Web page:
Instead of going to sessions, like a sensible conference-attendee would, I spent almost the entirety of the conference on the toolset-vendors’ show-floor, worrying (and no doubt worrying others…) about this:
If you haven’t seen this before, in other posts here, it’s a visual mapping of tools and toolsets to the development-process described by Damien Newman’s ‘the Squiggle‘. And the point is that virtually all of our current supposed ‘EA’-tools focus only on the easy, stable, design-oriented part at the far end of the development-process – the red dots on the graphic above. No doubt that the tools we have are often very good at what they do: some impressive modelling of IT-landscapes, for example – much of it automated, some even in near-real-time – and very good visual-modelling and simulation and the like.
(One catch is that, for most of those tools, the user-interfaces and user-experience are such that they can really only be used by lengthily-trained professionals, not everyday business-folk – which makes stakeholder engagement kinda hard. And even when we can get other people engaged in the modelling, most of the modelling-notations are still so complex and so ‘technical’ that, by the time we’ve actually managed to make a model that complies to all of the myriad of modelling-rules, it’s so hard to change anything that we’re likely to stick with the first design we create – which is exactly what not to do in architecture-development. Awkward…)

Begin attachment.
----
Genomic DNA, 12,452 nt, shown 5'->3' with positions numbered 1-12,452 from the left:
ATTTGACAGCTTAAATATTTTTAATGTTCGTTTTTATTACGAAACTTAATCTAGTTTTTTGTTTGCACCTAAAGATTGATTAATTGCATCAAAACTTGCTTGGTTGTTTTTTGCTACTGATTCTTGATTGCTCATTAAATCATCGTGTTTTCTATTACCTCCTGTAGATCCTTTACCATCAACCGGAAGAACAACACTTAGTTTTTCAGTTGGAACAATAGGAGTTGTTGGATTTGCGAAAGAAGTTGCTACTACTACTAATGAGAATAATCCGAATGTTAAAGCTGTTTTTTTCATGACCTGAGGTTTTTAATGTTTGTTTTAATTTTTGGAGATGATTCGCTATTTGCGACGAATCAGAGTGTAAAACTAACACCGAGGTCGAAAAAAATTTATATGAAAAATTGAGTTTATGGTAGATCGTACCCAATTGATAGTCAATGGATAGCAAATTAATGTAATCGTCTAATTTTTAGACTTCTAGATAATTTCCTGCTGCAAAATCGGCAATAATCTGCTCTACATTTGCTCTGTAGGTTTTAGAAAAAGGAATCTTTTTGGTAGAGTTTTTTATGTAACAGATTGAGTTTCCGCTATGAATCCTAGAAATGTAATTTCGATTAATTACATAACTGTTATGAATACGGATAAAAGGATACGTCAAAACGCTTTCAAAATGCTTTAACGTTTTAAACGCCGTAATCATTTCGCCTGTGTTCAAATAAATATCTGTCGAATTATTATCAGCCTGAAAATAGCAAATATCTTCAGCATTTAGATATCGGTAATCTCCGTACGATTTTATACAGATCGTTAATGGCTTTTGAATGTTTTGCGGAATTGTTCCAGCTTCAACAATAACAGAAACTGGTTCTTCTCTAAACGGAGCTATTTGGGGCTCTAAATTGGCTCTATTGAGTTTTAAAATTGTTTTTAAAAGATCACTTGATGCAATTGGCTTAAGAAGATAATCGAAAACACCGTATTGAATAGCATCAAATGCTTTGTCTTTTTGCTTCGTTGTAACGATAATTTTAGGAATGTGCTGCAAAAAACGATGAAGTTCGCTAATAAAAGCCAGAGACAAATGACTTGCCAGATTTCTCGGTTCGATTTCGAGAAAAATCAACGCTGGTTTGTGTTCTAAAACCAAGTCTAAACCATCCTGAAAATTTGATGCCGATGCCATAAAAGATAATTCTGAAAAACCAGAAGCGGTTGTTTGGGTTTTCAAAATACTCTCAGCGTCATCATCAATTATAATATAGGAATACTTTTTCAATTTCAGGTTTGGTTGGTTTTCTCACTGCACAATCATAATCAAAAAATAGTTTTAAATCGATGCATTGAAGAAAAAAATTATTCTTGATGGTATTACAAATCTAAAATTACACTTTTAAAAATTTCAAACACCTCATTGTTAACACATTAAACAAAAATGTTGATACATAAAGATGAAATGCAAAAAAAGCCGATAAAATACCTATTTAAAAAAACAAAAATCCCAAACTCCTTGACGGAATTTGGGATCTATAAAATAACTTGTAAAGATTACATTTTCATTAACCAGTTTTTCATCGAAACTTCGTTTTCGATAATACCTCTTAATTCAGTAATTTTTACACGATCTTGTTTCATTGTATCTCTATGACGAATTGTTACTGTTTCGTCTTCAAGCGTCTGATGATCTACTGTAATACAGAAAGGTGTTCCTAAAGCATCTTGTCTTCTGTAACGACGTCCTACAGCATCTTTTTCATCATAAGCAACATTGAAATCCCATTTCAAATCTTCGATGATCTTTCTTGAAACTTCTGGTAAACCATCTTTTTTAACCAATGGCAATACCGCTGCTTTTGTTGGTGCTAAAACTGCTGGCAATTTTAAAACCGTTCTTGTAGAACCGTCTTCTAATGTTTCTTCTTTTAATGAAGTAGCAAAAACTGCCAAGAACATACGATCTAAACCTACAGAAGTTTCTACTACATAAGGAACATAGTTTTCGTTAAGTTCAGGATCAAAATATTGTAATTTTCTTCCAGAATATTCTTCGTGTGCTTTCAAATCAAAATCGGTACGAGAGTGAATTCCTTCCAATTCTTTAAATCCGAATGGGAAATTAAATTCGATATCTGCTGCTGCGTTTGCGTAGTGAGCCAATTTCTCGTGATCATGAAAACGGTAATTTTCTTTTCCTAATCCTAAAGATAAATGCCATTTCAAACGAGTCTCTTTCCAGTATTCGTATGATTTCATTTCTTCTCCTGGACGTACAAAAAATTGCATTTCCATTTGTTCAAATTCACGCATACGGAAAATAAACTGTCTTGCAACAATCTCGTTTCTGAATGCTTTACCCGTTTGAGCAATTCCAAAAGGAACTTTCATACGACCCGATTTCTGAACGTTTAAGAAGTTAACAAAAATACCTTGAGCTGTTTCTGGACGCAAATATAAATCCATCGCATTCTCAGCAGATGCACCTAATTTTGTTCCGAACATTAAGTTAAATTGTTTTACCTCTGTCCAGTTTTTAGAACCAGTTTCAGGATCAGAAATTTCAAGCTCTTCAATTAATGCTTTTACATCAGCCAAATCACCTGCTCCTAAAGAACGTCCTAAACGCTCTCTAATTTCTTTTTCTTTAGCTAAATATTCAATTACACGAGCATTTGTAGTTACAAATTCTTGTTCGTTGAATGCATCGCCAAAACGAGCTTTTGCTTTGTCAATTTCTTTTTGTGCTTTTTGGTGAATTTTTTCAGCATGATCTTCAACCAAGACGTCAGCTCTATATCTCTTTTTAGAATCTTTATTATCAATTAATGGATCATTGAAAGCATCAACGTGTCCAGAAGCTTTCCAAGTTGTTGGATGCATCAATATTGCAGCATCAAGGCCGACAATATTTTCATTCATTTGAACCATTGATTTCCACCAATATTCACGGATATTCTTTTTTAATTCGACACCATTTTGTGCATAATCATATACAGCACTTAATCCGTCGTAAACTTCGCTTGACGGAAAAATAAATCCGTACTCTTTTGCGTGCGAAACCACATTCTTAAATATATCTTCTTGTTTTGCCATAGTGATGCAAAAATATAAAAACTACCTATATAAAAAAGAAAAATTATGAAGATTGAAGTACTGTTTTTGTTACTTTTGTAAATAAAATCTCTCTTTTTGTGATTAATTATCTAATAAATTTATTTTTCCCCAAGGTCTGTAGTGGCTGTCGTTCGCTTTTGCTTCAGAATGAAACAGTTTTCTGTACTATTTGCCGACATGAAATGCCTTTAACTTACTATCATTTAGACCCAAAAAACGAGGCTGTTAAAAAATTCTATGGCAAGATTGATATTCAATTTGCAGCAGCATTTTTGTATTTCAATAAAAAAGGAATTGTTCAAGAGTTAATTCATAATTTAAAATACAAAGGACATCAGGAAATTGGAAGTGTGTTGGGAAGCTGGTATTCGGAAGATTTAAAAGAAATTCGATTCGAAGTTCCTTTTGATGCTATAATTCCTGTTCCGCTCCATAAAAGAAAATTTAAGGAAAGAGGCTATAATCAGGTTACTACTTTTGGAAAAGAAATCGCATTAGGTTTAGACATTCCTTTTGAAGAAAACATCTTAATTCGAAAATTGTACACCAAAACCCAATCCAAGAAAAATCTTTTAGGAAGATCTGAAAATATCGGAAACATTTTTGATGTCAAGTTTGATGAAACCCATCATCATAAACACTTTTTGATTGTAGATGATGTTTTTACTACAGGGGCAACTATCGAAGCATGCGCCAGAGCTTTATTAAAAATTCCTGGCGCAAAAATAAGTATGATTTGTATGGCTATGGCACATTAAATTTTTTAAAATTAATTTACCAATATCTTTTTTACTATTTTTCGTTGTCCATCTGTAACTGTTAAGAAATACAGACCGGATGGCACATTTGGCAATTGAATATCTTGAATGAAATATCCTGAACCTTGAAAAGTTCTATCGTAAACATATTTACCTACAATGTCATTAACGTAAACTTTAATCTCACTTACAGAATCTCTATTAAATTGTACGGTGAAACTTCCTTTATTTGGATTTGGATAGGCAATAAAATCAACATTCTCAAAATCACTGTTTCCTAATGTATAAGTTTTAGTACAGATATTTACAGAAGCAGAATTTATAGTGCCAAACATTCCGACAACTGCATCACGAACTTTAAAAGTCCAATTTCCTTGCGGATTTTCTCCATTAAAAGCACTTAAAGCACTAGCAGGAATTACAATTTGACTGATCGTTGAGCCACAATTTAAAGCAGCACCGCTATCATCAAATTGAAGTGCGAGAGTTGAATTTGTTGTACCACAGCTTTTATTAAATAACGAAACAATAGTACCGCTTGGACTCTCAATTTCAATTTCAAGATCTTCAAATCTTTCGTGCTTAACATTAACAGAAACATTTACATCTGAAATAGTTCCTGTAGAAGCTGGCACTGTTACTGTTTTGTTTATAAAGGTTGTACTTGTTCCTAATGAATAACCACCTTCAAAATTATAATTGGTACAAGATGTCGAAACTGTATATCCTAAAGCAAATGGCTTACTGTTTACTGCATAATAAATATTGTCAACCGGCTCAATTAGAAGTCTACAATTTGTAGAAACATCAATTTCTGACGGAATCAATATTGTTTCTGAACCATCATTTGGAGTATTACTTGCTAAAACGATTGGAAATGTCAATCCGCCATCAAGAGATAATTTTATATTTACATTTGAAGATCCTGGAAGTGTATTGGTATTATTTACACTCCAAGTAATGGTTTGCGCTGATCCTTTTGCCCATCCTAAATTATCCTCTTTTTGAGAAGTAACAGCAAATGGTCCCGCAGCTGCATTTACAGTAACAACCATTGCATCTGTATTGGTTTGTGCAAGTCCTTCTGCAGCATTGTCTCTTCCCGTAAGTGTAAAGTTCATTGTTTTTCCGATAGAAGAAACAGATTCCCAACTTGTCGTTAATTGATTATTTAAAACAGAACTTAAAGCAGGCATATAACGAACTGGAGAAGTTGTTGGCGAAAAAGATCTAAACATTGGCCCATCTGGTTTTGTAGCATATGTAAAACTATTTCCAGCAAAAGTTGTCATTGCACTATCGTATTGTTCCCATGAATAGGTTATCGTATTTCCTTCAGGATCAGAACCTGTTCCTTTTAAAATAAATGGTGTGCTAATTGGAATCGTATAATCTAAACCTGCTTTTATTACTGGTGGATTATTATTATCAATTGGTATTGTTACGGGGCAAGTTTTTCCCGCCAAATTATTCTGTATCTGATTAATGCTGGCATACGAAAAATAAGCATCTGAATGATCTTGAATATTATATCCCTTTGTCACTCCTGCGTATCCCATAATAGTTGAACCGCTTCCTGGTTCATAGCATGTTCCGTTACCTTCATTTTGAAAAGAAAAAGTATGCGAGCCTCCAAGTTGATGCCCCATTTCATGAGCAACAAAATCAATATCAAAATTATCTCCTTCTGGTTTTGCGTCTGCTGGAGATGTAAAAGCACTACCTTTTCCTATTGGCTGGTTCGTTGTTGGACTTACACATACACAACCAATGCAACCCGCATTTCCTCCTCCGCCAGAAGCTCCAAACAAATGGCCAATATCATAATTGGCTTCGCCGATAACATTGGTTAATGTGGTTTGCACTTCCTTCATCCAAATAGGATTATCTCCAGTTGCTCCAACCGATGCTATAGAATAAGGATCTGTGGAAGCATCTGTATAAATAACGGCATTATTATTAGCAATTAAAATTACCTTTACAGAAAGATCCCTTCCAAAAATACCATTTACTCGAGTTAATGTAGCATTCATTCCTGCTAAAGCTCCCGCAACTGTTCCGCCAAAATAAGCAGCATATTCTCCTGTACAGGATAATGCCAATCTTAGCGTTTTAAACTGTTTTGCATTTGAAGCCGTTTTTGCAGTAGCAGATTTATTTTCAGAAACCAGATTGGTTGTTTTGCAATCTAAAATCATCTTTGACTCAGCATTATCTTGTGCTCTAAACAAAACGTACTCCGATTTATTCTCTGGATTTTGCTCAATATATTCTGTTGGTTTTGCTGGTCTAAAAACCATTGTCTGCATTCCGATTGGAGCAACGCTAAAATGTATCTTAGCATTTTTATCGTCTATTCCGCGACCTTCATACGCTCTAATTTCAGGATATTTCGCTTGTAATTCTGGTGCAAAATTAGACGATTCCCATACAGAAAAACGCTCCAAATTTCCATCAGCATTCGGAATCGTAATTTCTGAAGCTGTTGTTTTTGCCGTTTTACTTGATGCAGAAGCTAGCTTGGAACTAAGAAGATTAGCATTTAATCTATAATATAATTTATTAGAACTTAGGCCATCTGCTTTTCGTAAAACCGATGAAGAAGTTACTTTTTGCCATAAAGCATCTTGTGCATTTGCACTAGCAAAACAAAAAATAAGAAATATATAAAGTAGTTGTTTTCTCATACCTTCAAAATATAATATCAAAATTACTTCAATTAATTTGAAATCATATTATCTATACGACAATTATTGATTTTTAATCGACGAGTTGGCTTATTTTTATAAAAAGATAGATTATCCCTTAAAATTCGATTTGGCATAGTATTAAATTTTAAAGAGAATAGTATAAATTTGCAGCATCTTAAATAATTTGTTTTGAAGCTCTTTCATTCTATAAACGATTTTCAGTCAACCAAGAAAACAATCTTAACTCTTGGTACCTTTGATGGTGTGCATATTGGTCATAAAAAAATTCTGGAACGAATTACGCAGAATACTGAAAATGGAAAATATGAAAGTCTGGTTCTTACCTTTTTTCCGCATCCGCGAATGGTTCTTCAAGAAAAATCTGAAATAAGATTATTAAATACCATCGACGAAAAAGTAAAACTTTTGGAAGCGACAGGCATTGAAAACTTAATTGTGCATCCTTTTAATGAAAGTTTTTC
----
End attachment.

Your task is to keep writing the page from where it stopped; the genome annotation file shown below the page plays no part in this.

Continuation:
And whilst those tools are usually good for solution-architecture, often all the way out to a whole-of-enterprise scope, that’s not the same as enterprise-architecture – the literal ‘the architecture of the enterprise itself‘. In effect, much as Mike Walker implied in his session, solution-architecture focusses on a more easily-definable How and With-What, whereas enterprise-architecture must necessarily face the far more ‘messy’ Why and Who, at the front-end of the Squiggle. Yet at present, the so-called ‘enterprise-architecture’ tools give us almost no support for that latter need at all: instead, we’re forced to make do with whiteboards, pen-and-paper, web-browsers and the ubiquitous ‘EVP’ (Excel, Powerpoint, Visio) – the green dots on the Squiggle – with occasional help from more versatile tools such as Evernote, OneNote and concept-mappers such as CMAPTools – represented the amber dots in the graphic above. The catch there is that almost none of these tools connect with each other, either consistently or at all, and the current ‘EA’-tools give little to no support for import, export, or, especially, round-trip with those ‘messy’-end tools – which again tends to drive us in a one-way flow towards the trap of premature-design.
So that was my main focus for those two days at the Gartner EA conference: try to engage the various toolset-vendors there in the need to support enterprise-architects throughout the whole of the Squiggle, rather than merely the ‘easy’ design- and maintenance-mapping at the very far end. Some of them didn’t get the message at all: one woman, for example, insisted that it had to be simple, because that was what was easiest to implement and to sell – an unfortunate example of completely missing the point, that the real-world, for our work as EAs, actually is messy and complex, and that it’s generally best to work with the real-world rather than delude ourselves and others into thinking that’s it’s simpler than it actually is… But most vendors, I’m glad to say, did take it as a serious concern, a challenge that they do indeed need to address. Interesting discussions, and definitely with some hopeful outcomes. It may take a while for those outcomes to come through as new features in those EA-toolsets, but Watch This Space, perhaps?
Once again, many thanks to the Gartner crew for having me there – very much appreciated.